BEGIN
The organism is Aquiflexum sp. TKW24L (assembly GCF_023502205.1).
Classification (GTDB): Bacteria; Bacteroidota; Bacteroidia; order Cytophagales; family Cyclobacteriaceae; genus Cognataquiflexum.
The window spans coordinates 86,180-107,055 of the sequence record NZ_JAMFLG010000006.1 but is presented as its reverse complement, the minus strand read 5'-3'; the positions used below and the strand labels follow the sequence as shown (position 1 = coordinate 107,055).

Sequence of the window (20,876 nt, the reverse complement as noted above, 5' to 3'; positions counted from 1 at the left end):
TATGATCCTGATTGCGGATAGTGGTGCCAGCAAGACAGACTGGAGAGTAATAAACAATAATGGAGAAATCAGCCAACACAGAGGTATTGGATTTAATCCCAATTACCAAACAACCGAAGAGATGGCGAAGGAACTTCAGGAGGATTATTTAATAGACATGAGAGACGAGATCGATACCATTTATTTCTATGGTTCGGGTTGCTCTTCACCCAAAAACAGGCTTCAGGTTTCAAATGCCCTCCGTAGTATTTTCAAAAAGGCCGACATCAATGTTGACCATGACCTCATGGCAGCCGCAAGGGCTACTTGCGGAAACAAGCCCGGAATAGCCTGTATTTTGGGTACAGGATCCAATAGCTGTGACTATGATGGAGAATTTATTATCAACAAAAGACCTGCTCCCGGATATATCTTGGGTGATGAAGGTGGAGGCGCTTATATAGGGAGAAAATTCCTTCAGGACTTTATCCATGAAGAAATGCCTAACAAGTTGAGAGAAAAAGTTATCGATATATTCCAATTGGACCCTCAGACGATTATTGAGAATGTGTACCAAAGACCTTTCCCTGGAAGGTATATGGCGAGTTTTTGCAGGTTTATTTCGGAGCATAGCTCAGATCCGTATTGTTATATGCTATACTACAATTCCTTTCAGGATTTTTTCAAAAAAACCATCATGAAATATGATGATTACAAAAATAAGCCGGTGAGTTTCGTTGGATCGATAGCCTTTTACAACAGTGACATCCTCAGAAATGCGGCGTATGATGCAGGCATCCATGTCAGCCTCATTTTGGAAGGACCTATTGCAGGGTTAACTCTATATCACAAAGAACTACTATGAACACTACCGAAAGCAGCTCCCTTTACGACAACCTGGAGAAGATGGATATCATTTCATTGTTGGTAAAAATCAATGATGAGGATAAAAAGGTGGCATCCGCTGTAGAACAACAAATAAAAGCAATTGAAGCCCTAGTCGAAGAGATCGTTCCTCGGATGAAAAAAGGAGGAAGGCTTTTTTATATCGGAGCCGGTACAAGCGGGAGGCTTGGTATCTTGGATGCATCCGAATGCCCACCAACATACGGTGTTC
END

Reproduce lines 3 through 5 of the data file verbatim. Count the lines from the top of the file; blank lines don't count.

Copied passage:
The window spans coordinates 86,180-107,055 of the sequence record NZ_JAMFLG010000006.1 but is presented as its reverse complement, the minus strand read 5'-3'; the positions used below and the strand labels follow the sequence as shown (position 1 = coordinate 107,055).

Sequence of the window (20,876 nt, the reverse complement as noted above, 5' to 3'; positions counted from 1 at the left end):
TATGATCCTGATTGCGGATAGTGGTGCCAGCAAGACAGACTGGAGAGTAATAAACAATAATGGAGAAATCAGCCAACACAGAGGTATTGGATTTAATCCCAATTACCAAACAACCGAAGAGATGGCGAAGGAACTTCAGGAGGATTATTTAATAGACATGAGAGACGAGATCGATACCATTTATTTCTATGGTTCGGGTTGCTCTTCACCCAAAAACAGGCTTCAGGTTTCAAATGCCCTCCGTAGTATTTTCAAAAAGGCCGACATCAATGTTGACCATGACCTCATGGCAGCCGCAAGGGCTACTTGCGGAAACAAGCCCGGAATAGCCTGTATTTTGGGTACAGGATCCAATAGCTGTGACTATGATGGAGAATTTATTATCAACAAAAGACCTGCTCCCGGATATATCTTGGGTGATGAAGGTGGAGGCGCTTATATAGGGAGAAAATTCCTTCAGGACTTTATCCATGAAGAAATGCCTAACAAGTTGAGAGAAAAAGTTATCGATATATTCCAATTGGACCCTCAGACGATTATTGAGAATGTGTACCAAAGACCTTTCCCTGGAAGGTATATGGCGAGTTTTTGCAGGTTTATTTCGGAGCATAGCTCAGATCCGTATTGTTATATGCTATACTACAATTCCTTTCAGGATTTTTTCAAAAAAACCATCATGAAATATGATGATTACAAAAATAAGCCGGTGAGTTTCGTTGGATCGATAGCCTTTTACAACAGTGACATCCTCAGAAATGCGGCGTATGATGCAGGCATCCATGTCAGCCTCATTTTGGAAGGACCTATTGCAGGGTTAACTCTATATCACAAAGAACTACTATGAACACTACCGAAAGCAGCTCCCTTTACGACAACCTGGAGAAGATGGATATCATTTCATTGTTGGTAAAAATCAATGATGAGGATAAAAAGGTGGCATCCGCTGTAGAACAACAAATAAAAGCAATTGAAGCCCTAGTCGAAGAGATCGTTCCTCGGATGAAAAAAGGAGGAAGGCTTTTTTATATCGGAGCCGGTACAAGCGGGAGGCTTGGTATCTTGGATGCATCCGAATGCCCACCAACATACGGTGTTC